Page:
As the "naughties" finally come to a close, PSD blog will spend the next few days looking ahead to 2010. Giulio and Ryan have already taken the lead on the tech front. What's ahead for the global economy?
One economic development that is likely to be on everyone's minds is the risk of sovereign default by rich economies. Many bankers seem to think that Dubai's troubles are doomed to spread elsewhere. Gillian Tett explains:
The dramas around Greece and Dubai have been one “wake-up” call. Moreover, as Moody’s noted this week that “the context for sovereign risk assessment has changed dramatically since the beginning of the crisis in mid-2007” – and more “turbulence” is forecast in 2010, given that the fiscal positions of western countries are deteriorating very fast.
Governments have taken several rash measures in order to put thier economic houses in shape and restore fiscal credibility. Ireland has slashed it's budget by $4bn (including pay cuts for the prime minister and a "Bono tax" on Irish nationals living overseas), Iceland has introduced a 25.5% VAT (the highest in Europe), while Greece is looking to restore its credibility in bond markets by implementing, among other things, a 90% tax on banker bonuses (surely the highest in the universe).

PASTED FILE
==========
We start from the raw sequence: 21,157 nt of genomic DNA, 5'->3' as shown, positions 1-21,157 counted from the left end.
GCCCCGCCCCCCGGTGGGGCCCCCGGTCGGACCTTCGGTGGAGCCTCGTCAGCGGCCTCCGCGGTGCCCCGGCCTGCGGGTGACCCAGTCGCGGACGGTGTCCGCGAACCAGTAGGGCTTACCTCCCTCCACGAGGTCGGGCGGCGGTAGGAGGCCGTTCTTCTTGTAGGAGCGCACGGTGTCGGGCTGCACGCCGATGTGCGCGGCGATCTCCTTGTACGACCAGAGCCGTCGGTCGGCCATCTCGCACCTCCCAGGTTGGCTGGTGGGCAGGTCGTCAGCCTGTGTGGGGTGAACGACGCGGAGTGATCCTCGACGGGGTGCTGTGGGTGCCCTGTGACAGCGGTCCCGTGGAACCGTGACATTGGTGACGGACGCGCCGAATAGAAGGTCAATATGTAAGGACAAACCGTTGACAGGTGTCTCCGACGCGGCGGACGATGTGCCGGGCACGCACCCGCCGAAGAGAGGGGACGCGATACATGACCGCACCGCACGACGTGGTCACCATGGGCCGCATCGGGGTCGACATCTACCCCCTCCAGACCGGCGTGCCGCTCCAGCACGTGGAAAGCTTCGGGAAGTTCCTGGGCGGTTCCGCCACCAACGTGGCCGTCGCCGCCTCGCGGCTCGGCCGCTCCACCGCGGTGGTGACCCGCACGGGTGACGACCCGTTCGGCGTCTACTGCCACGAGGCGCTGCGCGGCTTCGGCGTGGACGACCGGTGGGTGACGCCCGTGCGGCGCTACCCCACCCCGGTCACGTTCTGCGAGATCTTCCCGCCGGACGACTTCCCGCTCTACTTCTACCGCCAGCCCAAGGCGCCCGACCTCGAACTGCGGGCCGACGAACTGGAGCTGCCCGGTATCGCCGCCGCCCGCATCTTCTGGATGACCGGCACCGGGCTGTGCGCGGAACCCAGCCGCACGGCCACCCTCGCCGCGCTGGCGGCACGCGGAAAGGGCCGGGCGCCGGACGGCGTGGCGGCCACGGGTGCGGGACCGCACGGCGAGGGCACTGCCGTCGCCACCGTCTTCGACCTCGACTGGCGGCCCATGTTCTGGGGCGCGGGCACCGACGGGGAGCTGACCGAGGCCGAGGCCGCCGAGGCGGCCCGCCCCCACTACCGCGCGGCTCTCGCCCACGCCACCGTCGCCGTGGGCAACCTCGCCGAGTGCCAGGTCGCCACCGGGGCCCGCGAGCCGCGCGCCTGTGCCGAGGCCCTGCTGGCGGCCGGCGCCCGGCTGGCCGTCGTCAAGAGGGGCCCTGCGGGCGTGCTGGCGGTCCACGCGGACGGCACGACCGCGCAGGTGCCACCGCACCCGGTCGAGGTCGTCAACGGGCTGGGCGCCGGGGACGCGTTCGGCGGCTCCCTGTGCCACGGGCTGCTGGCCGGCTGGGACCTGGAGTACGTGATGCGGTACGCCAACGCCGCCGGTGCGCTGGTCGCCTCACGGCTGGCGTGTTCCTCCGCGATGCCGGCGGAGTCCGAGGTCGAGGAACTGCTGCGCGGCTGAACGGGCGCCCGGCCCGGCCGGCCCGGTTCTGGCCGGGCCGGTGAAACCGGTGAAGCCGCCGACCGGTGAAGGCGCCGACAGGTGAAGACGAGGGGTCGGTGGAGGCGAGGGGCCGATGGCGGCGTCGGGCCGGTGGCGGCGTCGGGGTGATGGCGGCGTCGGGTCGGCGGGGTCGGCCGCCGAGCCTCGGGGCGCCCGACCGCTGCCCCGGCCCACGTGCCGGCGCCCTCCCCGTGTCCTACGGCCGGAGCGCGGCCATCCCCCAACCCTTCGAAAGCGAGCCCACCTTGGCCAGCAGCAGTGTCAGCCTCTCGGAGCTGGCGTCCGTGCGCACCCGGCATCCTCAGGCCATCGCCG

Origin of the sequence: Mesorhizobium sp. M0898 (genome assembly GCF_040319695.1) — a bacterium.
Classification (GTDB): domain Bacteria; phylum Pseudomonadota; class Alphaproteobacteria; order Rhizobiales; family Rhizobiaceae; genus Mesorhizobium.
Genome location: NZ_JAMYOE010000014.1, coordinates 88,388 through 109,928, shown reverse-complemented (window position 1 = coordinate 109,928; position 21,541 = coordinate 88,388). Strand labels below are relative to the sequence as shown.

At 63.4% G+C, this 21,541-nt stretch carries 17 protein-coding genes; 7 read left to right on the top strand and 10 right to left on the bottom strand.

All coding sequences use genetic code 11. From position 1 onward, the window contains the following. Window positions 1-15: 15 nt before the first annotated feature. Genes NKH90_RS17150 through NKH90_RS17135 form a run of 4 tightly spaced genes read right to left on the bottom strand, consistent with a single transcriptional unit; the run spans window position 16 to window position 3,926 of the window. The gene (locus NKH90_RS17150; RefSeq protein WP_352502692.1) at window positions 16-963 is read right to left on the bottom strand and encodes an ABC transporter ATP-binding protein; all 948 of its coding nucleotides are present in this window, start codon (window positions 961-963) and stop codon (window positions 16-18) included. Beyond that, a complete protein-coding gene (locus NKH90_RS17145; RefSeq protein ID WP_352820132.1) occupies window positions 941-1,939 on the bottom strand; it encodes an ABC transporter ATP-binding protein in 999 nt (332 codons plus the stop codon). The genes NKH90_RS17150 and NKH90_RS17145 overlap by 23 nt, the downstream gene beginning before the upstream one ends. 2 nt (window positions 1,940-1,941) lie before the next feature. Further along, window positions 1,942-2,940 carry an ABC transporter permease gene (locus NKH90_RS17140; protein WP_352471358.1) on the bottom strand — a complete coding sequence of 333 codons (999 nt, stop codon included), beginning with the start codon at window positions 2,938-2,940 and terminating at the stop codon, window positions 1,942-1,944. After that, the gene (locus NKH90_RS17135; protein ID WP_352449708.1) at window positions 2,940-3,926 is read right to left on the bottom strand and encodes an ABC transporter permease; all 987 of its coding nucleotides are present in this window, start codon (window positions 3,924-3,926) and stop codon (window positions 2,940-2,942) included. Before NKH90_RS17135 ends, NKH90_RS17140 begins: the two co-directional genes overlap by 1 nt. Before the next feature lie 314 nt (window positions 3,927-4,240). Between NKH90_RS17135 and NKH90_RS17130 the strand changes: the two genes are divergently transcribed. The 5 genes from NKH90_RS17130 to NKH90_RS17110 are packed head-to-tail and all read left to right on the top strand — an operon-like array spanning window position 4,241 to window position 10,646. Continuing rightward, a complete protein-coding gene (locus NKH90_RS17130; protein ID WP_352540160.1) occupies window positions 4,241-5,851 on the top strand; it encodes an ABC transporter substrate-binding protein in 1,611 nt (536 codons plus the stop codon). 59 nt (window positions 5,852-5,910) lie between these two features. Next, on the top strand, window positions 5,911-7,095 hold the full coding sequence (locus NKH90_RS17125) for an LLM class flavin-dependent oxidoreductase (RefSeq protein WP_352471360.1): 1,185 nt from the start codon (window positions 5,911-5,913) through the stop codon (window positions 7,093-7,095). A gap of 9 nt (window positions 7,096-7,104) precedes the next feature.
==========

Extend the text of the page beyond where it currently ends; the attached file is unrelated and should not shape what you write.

Fiscal restraint, balanced budgets, expanding the tax base: sounds like the Washington Consensus is coming to the West! In order to avoid a sovereign default, developed economies might need to take a dose of the medicine they have been prescribing to the world's developing countries.
A fitting start to a decade that is sure to see the continued ascent of emerging markets.